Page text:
June 17 (Bloomberg) -- Thailand’s baht declined for the first time in four days on speculation importers will buy dollars, taking advantage of the local currency’s recent rally. Government bonds fell.
The baht rose last week as global funds bought $160 million more Thai bonds than they sold in the two days through June 14 and poured a net $50 million into equities, official data show. Bank of Thailand Governor Prasarn Trairatvorakul said June 13 the authority is taking steps to smooth volatility in the baht and that it sold “a certain amount of dollars.” The Federal Open Market Committee starts a two-day review tomorrow amid concern it will taper bond purchases that have fueled demand for emerging-market assets.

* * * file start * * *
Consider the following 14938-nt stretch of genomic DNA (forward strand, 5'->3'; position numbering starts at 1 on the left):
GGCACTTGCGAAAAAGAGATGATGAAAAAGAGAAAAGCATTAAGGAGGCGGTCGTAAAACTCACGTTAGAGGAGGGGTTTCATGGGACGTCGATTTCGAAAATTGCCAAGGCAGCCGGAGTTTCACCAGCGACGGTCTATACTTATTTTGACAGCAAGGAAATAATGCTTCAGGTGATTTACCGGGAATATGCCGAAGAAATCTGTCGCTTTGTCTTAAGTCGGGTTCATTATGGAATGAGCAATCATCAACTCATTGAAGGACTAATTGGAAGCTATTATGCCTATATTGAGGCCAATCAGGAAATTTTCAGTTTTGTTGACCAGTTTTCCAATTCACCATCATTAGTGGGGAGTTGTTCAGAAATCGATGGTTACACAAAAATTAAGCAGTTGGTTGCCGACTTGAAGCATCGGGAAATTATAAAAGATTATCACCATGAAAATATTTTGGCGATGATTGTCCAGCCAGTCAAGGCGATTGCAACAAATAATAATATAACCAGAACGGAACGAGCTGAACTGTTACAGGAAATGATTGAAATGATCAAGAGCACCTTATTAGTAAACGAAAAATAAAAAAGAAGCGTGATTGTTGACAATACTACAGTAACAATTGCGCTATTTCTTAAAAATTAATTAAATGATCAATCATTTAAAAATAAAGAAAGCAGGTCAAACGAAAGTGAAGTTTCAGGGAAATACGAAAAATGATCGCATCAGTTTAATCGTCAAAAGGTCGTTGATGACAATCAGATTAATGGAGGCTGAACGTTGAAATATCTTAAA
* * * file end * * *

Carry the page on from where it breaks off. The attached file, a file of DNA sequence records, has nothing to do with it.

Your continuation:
“There is some demand from importers for the dollar while exporters try to wait and see as the baht has been weakening,” said Disawat Tiaowvanich, a foreign-exchange trader at Bangkok Bank Pcl. “We probably won’t see much volume as people take a wait-and-see stance before the FOMC this week.”
The baht lost 0.3 percent to 30.67 per dollar as of 3:41 p.m. in Bangkok, data compiled by Bloomberg show. The currency reached 30.44 on June 14, the strongest level since June 5. One-month implied volatility, a measure of expected moves in the exchange rate used to price options, rose 11 basis points, or 0.11 percentage point, to 7.12 percent.
The yield on the 3.625 percent government bonds due June 2023 increased seven basis points to 3.74 percent, according to data compiled by Bloomberg.
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